ECE Guest Lecturer Series
Robotic Autonomy and Perception in Challenging Environments
Christopher Heckman, Assistant Professor, CU Boulder
Wednesday, November 6, 2019
Wegmans Hall 1400
Abstract: Perception precedes action, in both the biological world as well as the technologies maturing today that will bring us autonomous cars, aerial vehicles, robotic arms and mobile platforms. The problem of probabilistic state estimation via sensor measurements takes on a variety of forms, resulting in information about our own motion as well as the structure of the world around us. In this talk, I will discuss some approaches that my research group has been developing that focus on estimating these quantities online and in real-time in extreme environments where dust, fog and other visually obscuring phenomena are widely present and when sensor calibration is altered or degraded over time. These approaches include new techniques in computer vision, visual-inertial SLAM, geometric reconstruction, nonlinear optimization, and even some sensor development. The methods I discuss have an application-specific focus to ground vehicles in the subterranean environment, but are also currently deployed in the agriculture, search and rescue, and industrial human-robot collaboration contexts.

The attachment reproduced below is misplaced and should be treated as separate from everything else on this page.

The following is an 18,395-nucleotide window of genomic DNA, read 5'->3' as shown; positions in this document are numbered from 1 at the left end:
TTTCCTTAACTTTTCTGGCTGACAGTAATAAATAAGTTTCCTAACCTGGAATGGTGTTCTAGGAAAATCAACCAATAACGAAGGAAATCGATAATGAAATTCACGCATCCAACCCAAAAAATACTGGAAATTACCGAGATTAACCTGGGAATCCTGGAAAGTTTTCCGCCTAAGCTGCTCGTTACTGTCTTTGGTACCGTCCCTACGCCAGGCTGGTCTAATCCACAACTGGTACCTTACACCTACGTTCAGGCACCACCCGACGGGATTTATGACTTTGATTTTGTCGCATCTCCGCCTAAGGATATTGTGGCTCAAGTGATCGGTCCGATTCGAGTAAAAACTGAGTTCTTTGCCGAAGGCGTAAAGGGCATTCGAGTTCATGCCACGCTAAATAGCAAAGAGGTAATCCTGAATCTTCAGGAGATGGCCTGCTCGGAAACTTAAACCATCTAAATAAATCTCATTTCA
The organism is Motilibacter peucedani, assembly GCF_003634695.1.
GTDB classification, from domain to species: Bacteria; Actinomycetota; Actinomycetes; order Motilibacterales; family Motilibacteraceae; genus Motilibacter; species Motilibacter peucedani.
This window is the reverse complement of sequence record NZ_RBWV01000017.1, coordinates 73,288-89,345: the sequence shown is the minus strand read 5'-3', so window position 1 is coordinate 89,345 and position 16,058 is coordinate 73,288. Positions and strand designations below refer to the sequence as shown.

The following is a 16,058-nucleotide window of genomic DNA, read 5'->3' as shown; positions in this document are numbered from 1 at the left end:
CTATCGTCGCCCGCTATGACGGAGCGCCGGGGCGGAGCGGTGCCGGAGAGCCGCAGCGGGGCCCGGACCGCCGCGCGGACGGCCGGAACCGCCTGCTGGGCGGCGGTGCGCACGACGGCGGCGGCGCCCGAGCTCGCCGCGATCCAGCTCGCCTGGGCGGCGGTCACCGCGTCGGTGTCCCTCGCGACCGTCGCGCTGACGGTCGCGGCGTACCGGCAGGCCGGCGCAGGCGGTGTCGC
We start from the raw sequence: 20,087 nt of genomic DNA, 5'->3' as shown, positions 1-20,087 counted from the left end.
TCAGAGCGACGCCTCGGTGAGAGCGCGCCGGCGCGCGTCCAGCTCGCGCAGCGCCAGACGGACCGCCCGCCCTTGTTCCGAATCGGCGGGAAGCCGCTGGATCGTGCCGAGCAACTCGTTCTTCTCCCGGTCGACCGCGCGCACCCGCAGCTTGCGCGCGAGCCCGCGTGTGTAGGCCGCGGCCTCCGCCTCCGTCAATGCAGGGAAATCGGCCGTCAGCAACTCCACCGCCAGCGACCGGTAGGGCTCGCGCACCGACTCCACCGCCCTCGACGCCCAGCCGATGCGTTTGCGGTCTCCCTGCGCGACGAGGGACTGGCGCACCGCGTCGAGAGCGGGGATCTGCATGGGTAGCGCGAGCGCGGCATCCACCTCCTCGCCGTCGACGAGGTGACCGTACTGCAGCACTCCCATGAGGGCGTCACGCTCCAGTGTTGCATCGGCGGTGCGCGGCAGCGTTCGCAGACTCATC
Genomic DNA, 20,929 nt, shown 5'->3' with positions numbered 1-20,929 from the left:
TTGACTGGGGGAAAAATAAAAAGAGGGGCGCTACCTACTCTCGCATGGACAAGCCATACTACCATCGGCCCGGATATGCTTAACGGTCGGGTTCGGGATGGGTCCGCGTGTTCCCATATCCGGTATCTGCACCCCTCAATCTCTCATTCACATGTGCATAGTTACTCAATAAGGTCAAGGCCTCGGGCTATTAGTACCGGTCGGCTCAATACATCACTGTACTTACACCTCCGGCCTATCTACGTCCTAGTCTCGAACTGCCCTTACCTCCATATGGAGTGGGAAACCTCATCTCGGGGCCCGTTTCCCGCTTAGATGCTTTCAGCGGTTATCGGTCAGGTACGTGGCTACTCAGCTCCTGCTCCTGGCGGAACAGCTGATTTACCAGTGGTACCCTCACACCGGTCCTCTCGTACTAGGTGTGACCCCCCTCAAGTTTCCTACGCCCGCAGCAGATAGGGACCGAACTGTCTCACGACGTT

BIO: Chris Heckman is an Assistant Professor and the Jacques Pankove Faculty Fellow in the Department of Computer Science at the University of Colorado Boulder, where he also holds appointments in the Aerospace Engineering Sciences and Electrical, Computer and Energy Engineering departments. Professor Heckman earned his B.S. in Mechanical Engineering from UC Berkeley in 2008 and his Ph.D. in Theoretical and Applied Mechanics from Cornell University in 2012, where he was an NSF Graduate Research Fellow. He had postdoctoral appointments at the Naval Research Laboratory in Washington, D.C. as an NRC Research Associate, and in the Autonomous Robotics and Perception Group at CU Boulder as a Research Scientist, before joining the faculty there in 2016. He currently is leading one of the funded competition teams in the DARPA Subterranean Challenge; his past work has been funded by NSF, DARPA and multiple industry partners. His research focuses on developing theoretical and experimental frameworks for autonomous control and perception, particularly vision and sensor fusion. His work applies concepts of nonlinear dynamical systems to the design of control systems for autonomous agents, in particular ground and aquatic vehicles, enabling them to navigate uncertain and rapidly-changing environments.